Down. Set. Zen. The Ticats embrace yoga

Close your eyes, focus on your breathing and imagine a room full of giant football players performing the downward dog yoga pose in unison.

As part of their innovative training camp regimen this season, the Hamilton Tiger-Cats have been holding mandatory team yoga sessions in the McMaster University gym held by a certified instructor from local company Moksha Yoga. Yoga isn’t unheard of as a workout tool for football players — linebacker Simoni Lawrence has been doing it regularly for years — but it’s new to many of them.

“I hadn’t done it more than three times before this training camp but, as you get older, you can’t just go out there and play like you could in college,” said quarterback Zach Collaros “It’s relaxing. We just got done and I feel mellowed out right now.”

Based on biometric data collected over the last couple of seasons, the Ticats have significantly reduced the on-field workload for their players this spring. Instead of an unending string of two-a-days or four-hour power practices, head coach Kent Austin has increased the number of contact-free walk-throughs and introduced things like yoga.

“I think it’s paid off. We’re way ahead of the game injury-wise than we have been the last four years. We like to think that’s because of what we’ve implemented,” Austin said. “Feedback has been good, especially from the guys we know are pretty honest, the ones that will definitely say, ‘Coach, that’s ridiculous.'”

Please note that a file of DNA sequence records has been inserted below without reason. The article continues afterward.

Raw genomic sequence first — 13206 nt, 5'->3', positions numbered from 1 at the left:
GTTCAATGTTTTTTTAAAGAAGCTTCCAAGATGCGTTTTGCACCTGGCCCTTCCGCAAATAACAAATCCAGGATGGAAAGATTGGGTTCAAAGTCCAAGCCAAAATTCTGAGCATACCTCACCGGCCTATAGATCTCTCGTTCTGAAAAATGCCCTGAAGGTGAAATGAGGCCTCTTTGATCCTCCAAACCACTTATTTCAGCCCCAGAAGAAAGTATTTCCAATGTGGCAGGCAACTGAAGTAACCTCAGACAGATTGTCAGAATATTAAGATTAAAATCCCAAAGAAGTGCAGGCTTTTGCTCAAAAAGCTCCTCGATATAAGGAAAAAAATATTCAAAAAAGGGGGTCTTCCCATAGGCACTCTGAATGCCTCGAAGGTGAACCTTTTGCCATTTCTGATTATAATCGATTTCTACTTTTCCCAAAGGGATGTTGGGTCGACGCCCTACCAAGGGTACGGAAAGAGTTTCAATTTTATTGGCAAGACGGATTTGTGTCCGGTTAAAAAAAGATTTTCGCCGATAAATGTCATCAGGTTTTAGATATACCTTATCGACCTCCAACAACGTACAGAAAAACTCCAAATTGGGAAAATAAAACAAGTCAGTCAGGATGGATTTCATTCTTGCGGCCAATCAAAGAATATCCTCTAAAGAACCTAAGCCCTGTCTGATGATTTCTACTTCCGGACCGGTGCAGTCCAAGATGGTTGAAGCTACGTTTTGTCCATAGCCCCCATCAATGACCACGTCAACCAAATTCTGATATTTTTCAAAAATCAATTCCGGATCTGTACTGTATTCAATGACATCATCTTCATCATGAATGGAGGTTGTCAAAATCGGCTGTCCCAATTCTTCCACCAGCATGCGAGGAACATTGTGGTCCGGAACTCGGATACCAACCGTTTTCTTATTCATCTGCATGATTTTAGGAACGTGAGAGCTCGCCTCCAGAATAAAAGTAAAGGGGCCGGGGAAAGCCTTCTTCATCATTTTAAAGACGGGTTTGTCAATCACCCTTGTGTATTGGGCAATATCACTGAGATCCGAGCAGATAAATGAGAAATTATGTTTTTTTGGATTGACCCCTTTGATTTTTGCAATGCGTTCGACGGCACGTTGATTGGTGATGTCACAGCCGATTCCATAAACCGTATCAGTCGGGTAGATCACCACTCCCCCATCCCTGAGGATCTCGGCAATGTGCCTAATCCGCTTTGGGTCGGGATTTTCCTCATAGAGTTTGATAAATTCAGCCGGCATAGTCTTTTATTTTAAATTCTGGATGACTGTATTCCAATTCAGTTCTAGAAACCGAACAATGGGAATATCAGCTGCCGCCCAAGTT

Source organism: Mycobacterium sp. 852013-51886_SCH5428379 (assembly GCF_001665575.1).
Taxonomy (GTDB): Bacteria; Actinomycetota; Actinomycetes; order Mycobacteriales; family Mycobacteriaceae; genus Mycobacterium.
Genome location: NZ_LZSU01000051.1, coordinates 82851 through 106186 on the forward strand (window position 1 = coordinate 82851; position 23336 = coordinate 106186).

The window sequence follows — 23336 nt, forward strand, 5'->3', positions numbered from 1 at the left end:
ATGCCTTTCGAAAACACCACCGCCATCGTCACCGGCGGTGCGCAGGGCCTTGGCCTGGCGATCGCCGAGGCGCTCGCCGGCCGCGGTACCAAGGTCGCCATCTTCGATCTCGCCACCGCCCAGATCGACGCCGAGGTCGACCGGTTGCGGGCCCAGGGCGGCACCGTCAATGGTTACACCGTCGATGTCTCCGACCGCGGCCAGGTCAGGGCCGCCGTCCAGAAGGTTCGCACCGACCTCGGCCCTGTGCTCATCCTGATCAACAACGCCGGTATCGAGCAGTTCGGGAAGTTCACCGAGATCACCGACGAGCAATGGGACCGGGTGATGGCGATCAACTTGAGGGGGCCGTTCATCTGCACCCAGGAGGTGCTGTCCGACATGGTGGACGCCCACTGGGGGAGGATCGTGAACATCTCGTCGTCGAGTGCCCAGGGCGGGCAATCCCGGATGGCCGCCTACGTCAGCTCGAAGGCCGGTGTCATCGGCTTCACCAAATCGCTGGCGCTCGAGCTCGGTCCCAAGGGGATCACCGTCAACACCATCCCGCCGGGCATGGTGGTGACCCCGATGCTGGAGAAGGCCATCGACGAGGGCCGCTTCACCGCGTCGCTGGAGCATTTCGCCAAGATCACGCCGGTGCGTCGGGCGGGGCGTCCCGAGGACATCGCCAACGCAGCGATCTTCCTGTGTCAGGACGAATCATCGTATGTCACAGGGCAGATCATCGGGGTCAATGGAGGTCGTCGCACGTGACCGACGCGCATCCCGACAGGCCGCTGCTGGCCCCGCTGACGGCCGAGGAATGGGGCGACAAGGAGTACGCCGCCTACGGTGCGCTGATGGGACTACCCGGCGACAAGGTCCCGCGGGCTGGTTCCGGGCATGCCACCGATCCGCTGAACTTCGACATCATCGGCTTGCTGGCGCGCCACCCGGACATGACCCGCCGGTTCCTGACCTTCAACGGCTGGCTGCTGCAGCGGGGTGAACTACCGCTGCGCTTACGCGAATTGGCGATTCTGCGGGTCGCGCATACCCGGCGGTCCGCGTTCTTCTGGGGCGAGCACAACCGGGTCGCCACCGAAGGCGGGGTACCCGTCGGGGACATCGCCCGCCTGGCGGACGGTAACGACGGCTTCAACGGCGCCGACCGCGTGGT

It has helped that veterans like Collaros and Lawrence have embraced the process.

“One of the worries was that guys wouldn’t buy into it, that they’d be fooling around. But everybody’s really bought in, or the guys that haven’t bought in haven’t been chirping,” Collaros said. “We have a lot of guys that have been here that know what it takes, what it is to be pro. One of those things is taking care of your body.”

Canadian safety Courtney Stephen says the gym actually gets quiet during the yoga session as players strive for a degree of mindfulness. Given the degree of focus and concentration to play professional football, there are some benefits beyond increased flexibility and faster recovery.

“Honestly? It might be the secret weapon. Considering it’s a bunch of energetic football players, there’s some serene moments, some real Zen going on,” Stephen said. “Yoga is not just stretching; it’s about calmness and focus. I think we’re getting a lot of it.”

Notes: Austin said that Zach Collaros will start Friday’s final pre-season game at home against the Toronto Argonauts. Jeremiah Masoli, slated as the back up to Collaros this season, will follow with playing time determined by “the complexion of the game.” Rookie Cody Keith and newly-acquired Logan Kilgore will also see action, though both will have limited packages based on their inexperience. “Our plan with Zach and Jeremiah won’t be affected. We’ll get those guys ready according to how we feel is best to do that and go for them,” Austin said. “If we had to just hand the ball off, we’d just do that.”

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